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Conflicts as Property - Critical Anaylsis

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Conflicts as Property - Critical Anaylsis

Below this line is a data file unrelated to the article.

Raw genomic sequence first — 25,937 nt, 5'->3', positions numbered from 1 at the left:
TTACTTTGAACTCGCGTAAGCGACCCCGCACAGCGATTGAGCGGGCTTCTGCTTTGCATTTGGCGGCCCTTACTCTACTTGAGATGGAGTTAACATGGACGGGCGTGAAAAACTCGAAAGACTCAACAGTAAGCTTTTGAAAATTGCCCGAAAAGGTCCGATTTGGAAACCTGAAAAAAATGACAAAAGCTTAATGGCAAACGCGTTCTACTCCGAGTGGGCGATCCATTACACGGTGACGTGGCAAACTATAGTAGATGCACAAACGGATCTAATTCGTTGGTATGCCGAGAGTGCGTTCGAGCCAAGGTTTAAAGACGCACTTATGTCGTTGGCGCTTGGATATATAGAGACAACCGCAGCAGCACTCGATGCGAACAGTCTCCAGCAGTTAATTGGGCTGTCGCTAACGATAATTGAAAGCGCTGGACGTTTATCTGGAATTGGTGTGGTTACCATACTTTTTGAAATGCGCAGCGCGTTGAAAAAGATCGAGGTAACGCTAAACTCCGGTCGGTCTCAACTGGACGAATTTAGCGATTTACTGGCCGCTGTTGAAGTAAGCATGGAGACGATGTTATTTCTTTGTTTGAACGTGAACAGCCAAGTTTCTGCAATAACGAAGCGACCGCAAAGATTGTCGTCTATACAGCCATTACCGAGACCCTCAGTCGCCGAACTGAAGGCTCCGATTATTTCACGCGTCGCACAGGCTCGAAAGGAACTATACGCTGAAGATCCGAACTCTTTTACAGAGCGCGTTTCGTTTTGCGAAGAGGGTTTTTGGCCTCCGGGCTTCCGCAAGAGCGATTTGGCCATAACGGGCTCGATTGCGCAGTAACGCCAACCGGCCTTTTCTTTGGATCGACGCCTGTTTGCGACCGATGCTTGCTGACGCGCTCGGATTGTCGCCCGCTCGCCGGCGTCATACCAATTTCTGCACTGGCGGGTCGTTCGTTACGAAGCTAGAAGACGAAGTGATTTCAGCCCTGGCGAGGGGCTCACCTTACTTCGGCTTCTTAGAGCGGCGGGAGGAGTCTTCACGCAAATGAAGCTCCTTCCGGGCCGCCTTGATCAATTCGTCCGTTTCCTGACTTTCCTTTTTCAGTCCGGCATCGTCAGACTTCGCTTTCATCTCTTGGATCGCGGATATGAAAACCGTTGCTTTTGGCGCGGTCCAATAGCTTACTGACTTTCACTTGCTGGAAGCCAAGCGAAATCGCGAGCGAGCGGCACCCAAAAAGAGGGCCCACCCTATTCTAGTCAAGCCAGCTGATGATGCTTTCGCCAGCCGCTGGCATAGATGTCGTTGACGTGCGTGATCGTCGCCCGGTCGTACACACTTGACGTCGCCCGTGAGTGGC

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In the article Conflicts as Property, written by Nils Christie, Christie states that conflicts in western society are the property of the involved parties and those legal conflicts have been immediately taken away from their possession (Christie, 1977). This is occurs when victims in criminal law lose their right to participate in their own legal issues (Christie, pg. 8). Christie expresses that these conflicts are eliminated from the involved parties, rather than being used to benefit the individuals. “Conflicts might kill, but too little of it might paralyze.” (Christie, 1977, pg. 9) Christie presents an example of a non-western mechanism for conflict resolving, where both parties had direct participation of their own conflict resolution, while other individuals (i.e. relatives, friends and judges) would have little involvement and did not attempt to take over the case (Christie, 1977). Christie demonstrates that the legal procedure of such conflicts are being dissociated from their owners in which continues to remain. The conflicts are repressed in such a manner where there is no attention given to the victim, revolving the concentrated attention to the background of the criminal (Christie, 1977, pg. 11). He elevates by alleging that this continuous process has been recognized to be detrimental to all of society. The author, Nils Christie, is reasonable for making these declarations. Conflicts are the property of those whom had initiated them; therefore the property of the conflict should be taken out from the legal professionals to be restituted to those established it. The absolute fundamental purpose is to maintain social control and to provide protection of all forms of conflicts to those who inhabit within their society. The legal system aspires to provide justice to any social, economic and political conflict. This however is not the case, as the Supreme Court of Canada for example; does not allow the directly involved parties to attend their own court...